For the second year in a row at Solar Power International, professional women in the solar industry gathered to network, eat and listen to presentations at the Women in Solar Breakfast.
The group, which was informally put together about three years ago by philanthropist and solar industry executive Isabelle Christensen, has now met formally twice. The women come together with three goals in mind:
- to encourage more women to join the still-male-dominated solar industry;
- to provide resources and networking opportunities for women to help them advance their careers within the solar industry;
- to find ways that women can give back by working to increase the amount of solar power in the developing world.
Presenting this year were Julia Hamm, President and CEO of the Solar Electric Power Association, Wendy Arienzo, CEO of Array Power; Jenean Smith who runs the volunteer-based Power to the People (as a volunteer herself) and Edmée Kelsey who is CFO of Main Street Power.
Most of the women started with their firms when they were small struggling organizations and built them up through their own tenacity and staying power. Hamm spoke of the origins of SEPA when there was no one but her to run the whole organization, which at the time had no payroll, no staff and no office space. SEPA now employs more than 25 people.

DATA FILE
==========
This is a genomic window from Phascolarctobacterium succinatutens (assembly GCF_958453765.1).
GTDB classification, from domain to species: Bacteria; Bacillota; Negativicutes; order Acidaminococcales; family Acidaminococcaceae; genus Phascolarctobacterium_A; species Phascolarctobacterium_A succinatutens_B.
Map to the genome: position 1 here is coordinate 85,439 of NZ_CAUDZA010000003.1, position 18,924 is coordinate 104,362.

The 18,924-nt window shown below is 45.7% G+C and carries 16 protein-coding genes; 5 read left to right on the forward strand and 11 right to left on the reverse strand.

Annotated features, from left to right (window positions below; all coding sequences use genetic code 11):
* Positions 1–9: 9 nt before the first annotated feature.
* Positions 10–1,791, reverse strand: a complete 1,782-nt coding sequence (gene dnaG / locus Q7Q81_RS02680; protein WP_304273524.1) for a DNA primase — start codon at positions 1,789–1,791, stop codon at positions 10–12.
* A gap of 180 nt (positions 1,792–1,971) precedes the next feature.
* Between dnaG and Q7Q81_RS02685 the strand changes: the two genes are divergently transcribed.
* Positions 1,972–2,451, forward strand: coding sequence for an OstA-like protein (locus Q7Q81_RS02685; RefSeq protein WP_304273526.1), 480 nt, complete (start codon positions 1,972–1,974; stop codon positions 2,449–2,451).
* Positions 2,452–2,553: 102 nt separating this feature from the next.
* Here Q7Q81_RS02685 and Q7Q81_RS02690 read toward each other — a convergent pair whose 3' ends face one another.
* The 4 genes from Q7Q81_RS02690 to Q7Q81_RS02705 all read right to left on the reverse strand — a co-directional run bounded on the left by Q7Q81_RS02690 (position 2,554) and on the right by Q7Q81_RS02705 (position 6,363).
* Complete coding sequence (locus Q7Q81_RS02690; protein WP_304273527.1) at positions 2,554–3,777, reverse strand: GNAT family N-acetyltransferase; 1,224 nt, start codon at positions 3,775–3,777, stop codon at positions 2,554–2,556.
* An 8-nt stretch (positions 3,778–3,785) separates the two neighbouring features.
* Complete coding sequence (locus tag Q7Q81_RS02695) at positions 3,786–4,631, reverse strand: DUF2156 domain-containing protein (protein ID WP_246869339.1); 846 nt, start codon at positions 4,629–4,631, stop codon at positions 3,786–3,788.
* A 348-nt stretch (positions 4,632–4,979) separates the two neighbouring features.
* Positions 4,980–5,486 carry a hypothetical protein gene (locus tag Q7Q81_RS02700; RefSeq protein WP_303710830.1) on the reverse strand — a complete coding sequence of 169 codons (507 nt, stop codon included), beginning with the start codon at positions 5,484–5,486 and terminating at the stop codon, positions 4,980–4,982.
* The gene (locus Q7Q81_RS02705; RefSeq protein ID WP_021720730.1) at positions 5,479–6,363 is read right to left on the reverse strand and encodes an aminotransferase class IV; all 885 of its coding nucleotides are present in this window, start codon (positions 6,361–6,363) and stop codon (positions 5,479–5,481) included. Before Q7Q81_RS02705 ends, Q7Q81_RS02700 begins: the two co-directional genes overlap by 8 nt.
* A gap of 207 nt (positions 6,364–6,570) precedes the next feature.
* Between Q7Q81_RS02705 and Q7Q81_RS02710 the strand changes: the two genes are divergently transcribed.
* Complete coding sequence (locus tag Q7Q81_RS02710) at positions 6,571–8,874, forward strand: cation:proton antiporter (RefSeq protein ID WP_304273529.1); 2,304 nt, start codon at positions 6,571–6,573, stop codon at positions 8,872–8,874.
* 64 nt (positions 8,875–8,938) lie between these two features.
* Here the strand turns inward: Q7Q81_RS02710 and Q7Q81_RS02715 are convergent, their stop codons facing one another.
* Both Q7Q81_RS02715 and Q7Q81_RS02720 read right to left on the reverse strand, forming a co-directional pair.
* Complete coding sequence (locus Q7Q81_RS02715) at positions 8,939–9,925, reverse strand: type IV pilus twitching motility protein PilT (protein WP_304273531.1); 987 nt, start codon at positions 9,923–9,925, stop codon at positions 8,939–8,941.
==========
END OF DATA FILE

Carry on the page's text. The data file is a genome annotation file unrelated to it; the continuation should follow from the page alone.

After brief presentations about their companies, the women spoke openly about leading companies in a male-dominated industry, obtaining financing from male-dominated VCs, striking the balance between work and life, and what women bring to the table as leaders. Arienzo believes that women often work from a “higher moral ground.” She said, “we try to do the right thing. I think that comes from raising a family as well, where you look beyond what is right for you as an individual and try to do the right thing for your family, for your children, for your organization.”
Smith pointed out that instilling an interest and a love of math and science in young girls will go a long way toward attracting young women to make a career of solar energy. She also said that the “voluntourism” that Power To the People provides, in which volunteers travel to Nicaragua to install off-grid solar solutions in communities in need of power, is another good way to get a hands-on education in solar power.
Kelsey said that her company, Main Street Power, also makes sure that there is an educational component to any install that the organization puts on schools.
The Professional Women in Solar group plans to have meetings in Europe and Asia in 2012. For more information, there is a LinkedIn group called Professional Women in Solar. The group is actively seeking new members.
To hear some reactions to the breakfast, watch the Solar on the Street Video below.